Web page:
Past issues

2007-2Lexique et écrits scientifiques
(The lexicon in scientific texts)
Click the book to abstract!This issue has been put on line in its integrality on the Cairn portal:
  • Agnès TUTIN (Grenoble 3)
    Autour du lexique et de la phraséologie des écrits scientifiques
    (Lexicon and phraseology of scientific texts)
    pp. 5-14
  • Peter BLUMENTHAL (Cologne, Allemagne)
    Sciences de l'Homme vs sciences exactes : combinatoire des mots dans la vulgarisation scientifique
    (Humanities vs Science: how to use words in scientific vulgarization)
    pp. 15-28

    Our contribution compares the lexical characteristics and combinatorial properties of nouns in two kinds of entries from the Encyclopædia Universalis (2005). We split the Encyclopædia into two big subcorpora, one for texts dealing with the humanities, the other for texts representing the natural sciences. We compared these subcorpora in terms of lexical overlaps, lexically distinctive features and combinatorial properties of certain nouns. On the basis our tools to determine the combinatory profile of words and to compute degrees of similarity between them, profound lexical and semantic differences between both “academic cultures” emerged.

    Représentation et caractérisation lexicale des sciences dans Wikipédia
    (Lexical representation and categorization of science in Wikipedia)
    pp. 29-44

    The free and online encyclopaedia project Wikipedia has become in less than six years one of the most prominent commons-based peer-production example. The way the project works and evolves is now at stake for academics eager to explore auto-organized structures. Although many studies have been led on the connections between contributors, the linguistic properties of Wikipedia productions remain almost unexplored. In this article, we focus on the way sciences are represented within the project and examine the general and epistemic lexical characteristics of the articles thanks to the comparison of a set of corpora extracted from Wikipedia’s category system.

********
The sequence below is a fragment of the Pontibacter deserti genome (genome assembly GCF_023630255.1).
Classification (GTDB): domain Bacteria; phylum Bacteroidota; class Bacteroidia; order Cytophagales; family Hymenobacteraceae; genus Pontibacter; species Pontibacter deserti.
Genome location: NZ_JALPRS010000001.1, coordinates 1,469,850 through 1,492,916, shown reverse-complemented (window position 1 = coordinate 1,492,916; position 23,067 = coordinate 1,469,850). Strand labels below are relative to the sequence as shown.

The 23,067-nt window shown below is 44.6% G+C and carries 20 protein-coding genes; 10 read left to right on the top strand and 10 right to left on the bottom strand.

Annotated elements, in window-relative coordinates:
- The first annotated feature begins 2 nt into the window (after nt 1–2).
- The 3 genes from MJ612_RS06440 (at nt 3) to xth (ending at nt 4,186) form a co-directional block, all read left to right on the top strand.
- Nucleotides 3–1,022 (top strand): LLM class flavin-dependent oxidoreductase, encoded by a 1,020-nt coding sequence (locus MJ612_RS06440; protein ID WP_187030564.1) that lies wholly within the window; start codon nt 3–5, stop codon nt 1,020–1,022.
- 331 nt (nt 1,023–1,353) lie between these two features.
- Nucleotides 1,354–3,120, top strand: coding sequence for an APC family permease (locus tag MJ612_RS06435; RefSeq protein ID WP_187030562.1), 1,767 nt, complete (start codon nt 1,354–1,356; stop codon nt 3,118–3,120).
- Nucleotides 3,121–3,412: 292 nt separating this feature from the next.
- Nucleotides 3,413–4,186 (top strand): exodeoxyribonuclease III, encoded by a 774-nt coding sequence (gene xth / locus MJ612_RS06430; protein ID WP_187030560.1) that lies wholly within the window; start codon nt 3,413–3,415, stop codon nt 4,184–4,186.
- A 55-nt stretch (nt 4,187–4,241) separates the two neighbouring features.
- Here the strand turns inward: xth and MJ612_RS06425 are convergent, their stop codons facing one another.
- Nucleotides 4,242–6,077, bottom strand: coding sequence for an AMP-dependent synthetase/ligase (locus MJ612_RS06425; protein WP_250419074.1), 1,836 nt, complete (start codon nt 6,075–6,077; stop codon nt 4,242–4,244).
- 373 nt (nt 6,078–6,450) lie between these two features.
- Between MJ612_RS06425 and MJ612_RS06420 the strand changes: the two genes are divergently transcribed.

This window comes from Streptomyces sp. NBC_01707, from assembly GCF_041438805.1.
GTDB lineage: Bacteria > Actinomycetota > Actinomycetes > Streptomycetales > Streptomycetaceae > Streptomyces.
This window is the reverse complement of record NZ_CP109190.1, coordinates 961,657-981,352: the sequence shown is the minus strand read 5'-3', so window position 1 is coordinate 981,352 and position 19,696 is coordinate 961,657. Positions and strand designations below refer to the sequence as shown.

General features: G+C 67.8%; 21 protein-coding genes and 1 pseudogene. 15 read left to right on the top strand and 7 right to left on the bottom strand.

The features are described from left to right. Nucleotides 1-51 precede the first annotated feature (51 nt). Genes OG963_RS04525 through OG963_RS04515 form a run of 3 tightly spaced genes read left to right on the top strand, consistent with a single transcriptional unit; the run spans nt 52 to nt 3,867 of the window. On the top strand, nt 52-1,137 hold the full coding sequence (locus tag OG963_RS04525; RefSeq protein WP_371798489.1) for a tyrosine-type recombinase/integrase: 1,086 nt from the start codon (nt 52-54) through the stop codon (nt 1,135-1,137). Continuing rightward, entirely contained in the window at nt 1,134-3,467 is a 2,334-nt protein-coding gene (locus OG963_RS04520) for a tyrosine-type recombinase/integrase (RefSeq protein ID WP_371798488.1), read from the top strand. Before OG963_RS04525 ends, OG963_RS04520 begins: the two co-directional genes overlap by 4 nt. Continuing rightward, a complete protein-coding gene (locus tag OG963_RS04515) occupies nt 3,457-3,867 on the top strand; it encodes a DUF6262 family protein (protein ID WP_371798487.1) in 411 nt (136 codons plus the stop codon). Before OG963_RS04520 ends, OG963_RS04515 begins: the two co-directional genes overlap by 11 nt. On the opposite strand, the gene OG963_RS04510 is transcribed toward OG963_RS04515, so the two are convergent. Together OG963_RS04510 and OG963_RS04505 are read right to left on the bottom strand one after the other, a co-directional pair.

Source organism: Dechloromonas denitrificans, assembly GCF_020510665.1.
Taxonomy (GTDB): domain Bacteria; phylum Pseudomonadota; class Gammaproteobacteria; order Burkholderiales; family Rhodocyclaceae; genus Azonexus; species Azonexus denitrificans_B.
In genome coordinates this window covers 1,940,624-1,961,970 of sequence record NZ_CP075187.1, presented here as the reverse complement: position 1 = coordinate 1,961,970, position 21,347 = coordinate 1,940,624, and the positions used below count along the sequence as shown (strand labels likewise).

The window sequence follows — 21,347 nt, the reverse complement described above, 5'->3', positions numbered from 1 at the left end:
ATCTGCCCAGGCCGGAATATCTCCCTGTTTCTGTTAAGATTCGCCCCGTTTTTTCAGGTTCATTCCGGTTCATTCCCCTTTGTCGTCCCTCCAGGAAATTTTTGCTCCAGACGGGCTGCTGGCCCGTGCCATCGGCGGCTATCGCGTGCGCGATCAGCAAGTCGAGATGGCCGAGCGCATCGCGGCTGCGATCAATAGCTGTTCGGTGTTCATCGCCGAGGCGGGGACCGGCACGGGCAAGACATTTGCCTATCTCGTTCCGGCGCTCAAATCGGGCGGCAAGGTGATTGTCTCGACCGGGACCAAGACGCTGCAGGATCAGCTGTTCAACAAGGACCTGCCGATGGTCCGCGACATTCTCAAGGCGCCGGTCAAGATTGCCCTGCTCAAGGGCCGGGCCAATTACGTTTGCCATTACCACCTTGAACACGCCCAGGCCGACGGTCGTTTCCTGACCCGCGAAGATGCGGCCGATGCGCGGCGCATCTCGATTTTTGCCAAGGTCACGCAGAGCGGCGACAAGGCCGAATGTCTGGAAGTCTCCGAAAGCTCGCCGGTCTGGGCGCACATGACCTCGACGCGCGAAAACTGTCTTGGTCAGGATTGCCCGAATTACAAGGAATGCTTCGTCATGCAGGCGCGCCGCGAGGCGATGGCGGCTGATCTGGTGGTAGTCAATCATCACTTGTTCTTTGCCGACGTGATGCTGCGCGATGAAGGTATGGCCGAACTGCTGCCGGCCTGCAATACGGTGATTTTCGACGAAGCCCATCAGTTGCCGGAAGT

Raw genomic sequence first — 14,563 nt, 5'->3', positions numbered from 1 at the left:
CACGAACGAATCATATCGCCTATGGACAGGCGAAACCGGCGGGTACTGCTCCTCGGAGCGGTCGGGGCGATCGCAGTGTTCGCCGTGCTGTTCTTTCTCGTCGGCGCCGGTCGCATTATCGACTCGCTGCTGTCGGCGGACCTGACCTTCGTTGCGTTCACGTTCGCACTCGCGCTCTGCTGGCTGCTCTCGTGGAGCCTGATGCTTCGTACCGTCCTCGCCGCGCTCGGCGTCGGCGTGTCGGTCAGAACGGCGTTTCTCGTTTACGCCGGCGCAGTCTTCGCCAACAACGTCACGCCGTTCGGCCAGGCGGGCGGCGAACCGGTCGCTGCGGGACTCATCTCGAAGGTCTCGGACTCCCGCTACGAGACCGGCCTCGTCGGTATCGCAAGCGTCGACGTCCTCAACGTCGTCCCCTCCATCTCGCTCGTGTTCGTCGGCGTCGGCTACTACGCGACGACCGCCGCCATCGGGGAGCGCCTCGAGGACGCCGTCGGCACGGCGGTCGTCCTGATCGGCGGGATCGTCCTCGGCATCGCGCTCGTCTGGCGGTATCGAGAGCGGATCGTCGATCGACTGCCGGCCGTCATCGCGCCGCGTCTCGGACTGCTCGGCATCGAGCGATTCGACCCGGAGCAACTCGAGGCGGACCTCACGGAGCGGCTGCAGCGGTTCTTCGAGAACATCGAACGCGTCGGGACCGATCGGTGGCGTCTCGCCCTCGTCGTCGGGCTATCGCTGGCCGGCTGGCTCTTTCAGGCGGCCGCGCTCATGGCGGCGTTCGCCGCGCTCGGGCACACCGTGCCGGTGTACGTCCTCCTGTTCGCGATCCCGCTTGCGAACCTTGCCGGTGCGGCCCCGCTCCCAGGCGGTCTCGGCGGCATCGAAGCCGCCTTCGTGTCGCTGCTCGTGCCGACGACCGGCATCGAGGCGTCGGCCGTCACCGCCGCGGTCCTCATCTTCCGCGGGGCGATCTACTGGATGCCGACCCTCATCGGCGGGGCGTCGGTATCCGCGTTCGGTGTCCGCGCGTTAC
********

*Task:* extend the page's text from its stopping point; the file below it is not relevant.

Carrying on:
• Patrick DROUIN (Montréal, Canada)
    Identification automatique du lexique scientifique transdisciplinaire
    (Automated identification of a transdisciplinary scientific lexicon)
    pp. 45-64

    In this paper, we propose a first step leading to the description of the lexicon of scientific language by identifying a transdisciplinary scientific lexicon (TSL). The TSL is domain independent and forms a central lexical core of all domains; it is at the center of argumentation we find in scientific discourse as well as its structuring. In order to gather the transdisciplinary lexicon, we use natural language processing (NLP) tools and statistical techniques; central to our method is the calcul des spécificités (specificity measure) put forward by Lafon (1980). By using NLP tools, we want to verify if it is possible to quickly and simply complement existing lexical resources without much manual intervention. We conclude our study by exploring an observation made by Phal (1971) about collocations and scientific discourse. We focus here on V-N collocations revolving around nouns taken from our TSL.